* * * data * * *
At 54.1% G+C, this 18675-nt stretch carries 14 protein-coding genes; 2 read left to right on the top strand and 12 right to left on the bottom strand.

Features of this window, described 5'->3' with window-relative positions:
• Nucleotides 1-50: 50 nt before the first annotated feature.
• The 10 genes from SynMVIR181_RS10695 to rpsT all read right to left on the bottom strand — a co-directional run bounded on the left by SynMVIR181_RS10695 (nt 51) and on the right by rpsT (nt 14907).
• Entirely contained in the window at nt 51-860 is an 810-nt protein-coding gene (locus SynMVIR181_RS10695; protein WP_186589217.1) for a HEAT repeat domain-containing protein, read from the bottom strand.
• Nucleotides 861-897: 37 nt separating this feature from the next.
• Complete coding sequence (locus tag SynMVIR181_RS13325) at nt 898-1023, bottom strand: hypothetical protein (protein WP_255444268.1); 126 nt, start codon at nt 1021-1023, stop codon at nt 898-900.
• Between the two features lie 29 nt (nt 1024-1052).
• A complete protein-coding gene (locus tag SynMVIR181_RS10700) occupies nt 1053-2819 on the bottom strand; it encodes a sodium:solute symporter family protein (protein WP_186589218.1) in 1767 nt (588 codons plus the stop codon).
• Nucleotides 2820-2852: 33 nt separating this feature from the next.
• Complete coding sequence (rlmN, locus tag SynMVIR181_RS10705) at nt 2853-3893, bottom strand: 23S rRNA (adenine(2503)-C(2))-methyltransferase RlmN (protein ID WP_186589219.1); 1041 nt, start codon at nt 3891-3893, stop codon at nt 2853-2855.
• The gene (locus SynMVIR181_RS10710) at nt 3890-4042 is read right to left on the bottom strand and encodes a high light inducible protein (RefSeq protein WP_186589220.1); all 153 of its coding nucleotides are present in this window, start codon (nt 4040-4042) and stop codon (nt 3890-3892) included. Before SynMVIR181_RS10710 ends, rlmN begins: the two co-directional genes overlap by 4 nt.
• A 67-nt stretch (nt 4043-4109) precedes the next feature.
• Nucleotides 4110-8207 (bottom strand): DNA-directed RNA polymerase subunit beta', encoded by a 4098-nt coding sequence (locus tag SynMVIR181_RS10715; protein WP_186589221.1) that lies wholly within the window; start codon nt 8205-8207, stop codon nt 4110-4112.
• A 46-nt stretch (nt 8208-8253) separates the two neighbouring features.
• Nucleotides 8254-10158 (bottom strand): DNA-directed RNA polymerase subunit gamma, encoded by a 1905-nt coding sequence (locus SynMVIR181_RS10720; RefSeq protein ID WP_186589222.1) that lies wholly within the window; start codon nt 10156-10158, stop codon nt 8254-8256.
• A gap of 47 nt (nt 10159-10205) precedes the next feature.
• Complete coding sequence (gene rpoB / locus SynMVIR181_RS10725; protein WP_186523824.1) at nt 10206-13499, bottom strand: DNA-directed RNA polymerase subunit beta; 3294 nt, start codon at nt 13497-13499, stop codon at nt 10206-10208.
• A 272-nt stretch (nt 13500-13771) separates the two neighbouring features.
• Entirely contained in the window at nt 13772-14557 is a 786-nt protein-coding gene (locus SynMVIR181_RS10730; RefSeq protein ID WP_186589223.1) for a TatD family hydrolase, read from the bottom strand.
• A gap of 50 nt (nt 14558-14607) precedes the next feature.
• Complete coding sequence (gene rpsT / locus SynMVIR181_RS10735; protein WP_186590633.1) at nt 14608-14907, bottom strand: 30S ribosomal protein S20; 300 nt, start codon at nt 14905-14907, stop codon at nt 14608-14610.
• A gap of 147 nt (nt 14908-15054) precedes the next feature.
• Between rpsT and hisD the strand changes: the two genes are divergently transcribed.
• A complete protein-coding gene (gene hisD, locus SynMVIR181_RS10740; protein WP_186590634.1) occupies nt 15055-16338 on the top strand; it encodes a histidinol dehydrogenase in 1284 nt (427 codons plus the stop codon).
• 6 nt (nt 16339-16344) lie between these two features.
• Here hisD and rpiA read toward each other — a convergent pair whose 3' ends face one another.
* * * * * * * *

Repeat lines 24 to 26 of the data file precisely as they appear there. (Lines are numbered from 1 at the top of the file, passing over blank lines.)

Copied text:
• Between rpsT and hisD the strand changes: the two genes are divergently transcribed.
• A complete protein-coding gene (gene hisD, locus SynMVIR181_RS10740; protein WP_186590634.1) occupies nt 15055-16338 on the top strand; it encodes a histidinol dehydrogenase in 1284 nt (427 codons plus the stop codon).
• 6 nt (nt 16339-16344) lie between these two features.